In Brief We thought it was probably the case when the news came out, but now it’s been confirmed: The X_Trader supply chain attack behind the 3CX compromise last month wasn’t confined to the telco developer.
Quite the contrary, in fact, according to Symantec. “To date, [we] found that among the victims are two critical infrastructure organizations in the energy sector, one in the US and the other in Europe. In addition to this, two other organizations involved in financial trading were also breached,” Symantec announced without naming any names.
For those unfamiliar with the incident, 3CX reported a supply chain attack that saw its 3CX DesktopApp compromised with a trojanized version of the X_Trader futures trading app published by Trading Technologies.
3CX’s VoIP products are used by a variety of high-profile clients, including Mercedes Benz, Air France, the UK’s National Health Service. 3CX’s CEO copped to the compromise when customers began noticing strange behavior in their instances of the DesktopApp.
It’s still not immediately clear when or exactly where the supply chain attack started, but Symantec said it appears to be financially motivated and is targeting critical infrastructure targets. With that in mind, Symantec said the behavior lines up with North Korean habits of engaging in financially-motivated attacks that double as espionage missions.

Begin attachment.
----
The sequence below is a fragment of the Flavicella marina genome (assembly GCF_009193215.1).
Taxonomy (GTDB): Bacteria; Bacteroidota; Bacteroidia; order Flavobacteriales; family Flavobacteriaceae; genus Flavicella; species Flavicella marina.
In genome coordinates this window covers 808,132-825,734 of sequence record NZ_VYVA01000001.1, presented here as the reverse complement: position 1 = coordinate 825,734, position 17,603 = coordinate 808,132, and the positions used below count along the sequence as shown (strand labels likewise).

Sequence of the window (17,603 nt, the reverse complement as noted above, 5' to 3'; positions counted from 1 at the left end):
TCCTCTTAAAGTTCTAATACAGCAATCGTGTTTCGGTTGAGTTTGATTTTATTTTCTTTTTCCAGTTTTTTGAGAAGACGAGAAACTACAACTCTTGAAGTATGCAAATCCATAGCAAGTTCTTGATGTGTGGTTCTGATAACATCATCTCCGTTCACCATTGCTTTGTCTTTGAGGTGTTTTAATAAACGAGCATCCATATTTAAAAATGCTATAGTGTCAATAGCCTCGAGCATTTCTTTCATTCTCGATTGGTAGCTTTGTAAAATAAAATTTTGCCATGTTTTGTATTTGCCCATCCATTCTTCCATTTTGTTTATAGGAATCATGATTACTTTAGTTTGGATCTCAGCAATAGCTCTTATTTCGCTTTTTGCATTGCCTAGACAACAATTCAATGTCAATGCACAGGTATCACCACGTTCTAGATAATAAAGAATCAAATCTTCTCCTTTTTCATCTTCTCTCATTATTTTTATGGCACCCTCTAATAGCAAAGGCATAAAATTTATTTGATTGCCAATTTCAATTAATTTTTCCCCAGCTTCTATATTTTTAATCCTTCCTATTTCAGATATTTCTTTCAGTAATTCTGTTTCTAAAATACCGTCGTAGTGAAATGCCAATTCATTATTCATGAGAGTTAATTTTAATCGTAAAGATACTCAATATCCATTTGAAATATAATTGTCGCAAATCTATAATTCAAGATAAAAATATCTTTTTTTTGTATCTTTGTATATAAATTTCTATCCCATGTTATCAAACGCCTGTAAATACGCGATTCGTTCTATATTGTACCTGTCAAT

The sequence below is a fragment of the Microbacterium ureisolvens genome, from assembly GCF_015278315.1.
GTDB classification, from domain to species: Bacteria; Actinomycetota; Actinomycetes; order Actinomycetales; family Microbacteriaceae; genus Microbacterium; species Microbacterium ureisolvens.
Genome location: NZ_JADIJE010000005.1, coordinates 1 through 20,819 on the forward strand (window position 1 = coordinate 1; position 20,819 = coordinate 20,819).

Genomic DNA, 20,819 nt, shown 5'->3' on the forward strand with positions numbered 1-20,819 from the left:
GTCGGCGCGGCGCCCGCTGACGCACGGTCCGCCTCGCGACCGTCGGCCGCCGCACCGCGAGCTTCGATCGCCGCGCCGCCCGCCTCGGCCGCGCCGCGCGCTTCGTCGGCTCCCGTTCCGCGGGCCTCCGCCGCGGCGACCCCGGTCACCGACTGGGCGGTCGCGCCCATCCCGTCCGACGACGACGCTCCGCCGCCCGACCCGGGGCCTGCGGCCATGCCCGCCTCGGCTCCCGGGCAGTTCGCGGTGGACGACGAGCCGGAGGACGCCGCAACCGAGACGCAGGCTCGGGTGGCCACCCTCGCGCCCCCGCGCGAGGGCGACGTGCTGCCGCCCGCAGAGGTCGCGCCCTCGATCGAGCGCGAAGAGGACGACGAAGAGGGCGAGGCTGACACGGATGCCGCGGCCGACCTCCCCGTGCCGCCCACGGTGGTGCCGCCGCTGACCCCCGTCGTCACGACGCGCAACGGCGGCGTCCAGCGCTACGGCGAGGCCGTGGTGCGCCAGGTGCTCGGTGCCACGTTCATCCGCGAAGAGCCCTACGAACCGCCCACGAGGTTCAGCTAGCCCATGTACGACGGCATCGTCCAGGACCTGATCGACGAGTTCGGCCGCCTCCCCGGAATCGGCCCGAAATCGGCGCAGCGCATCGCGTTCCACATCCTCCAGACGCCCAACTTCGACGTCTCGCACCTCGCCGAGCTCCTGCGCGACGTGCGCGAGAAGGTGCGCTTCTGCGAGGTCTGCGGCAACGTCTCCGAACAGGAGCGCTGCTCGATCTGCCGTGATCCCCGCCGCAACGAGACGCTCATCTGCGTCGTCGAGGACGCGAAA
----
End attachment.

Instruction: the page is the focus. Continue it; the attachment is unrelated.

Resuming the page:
With that in mind, “it cannot be ruled out that strategically important organizations breached during a financial campaign are targeted for further exploitation,” Symantec warned.
As we noted in previous coverage of the 3CX attack, North Korea wouldn’t be a surprise source. It attacked the X_Trader installer in 2021 to install the VEILEDSIGNAL backdoor. Technical analysis of the malware by both Symantec and Mandiant found traces of VEILEDSIGNAL in the chain of attacks used to compromise installs of 3CX DesktopApp.
Symantec published a list of indicators of compromise (IOCs) with its analysis of the malware. If your environment is running any 3CX software it might be a good idea to ensure those IoCs are included in your security software.
Critical vulnerabilities of the week
Google Chrome received important updates last week, including one that addressed a nasty bug – CVE-2023-2136, which is already under active attack.
The flaw allows an attacker to bypass the sandboxing tech in the Chrome browser by exploiting an integer overflow issue in Skia graphics engine.
The hypothetical attacker would already need to have compromised the renderer process to manage it, but it’s clear that hasn’t been a problem – at least someone is using the exploit for the bug.
“Google is aware that an exploit for CVE-2023-2136 exists in the wild,” the Chocolate Factory warned.
‘Twas also a vulnerable week for Cisco, which reports multiple critical problems in several software products:
- CVSS 9.9 – multiple CVEs: Cisco Industrial Network Director contains a pair of vulnerabilities that could allow an authenticated attacker to inject arbitrary OS commands or access sensitive data.
- CVSS 9.1 – CVE-2023-20154: Cisco Modeling Labs has an external authentication vulnerability that could give an unauthenticated attacker admin access to the platform’s web interface.
- CVSS 8.8 – Multiple CVEs: SNMP in Cisco IOS and IOS XE are lousy with vulnerabilities that could give a remote attacker the ability to remotely execute code or force a system reload.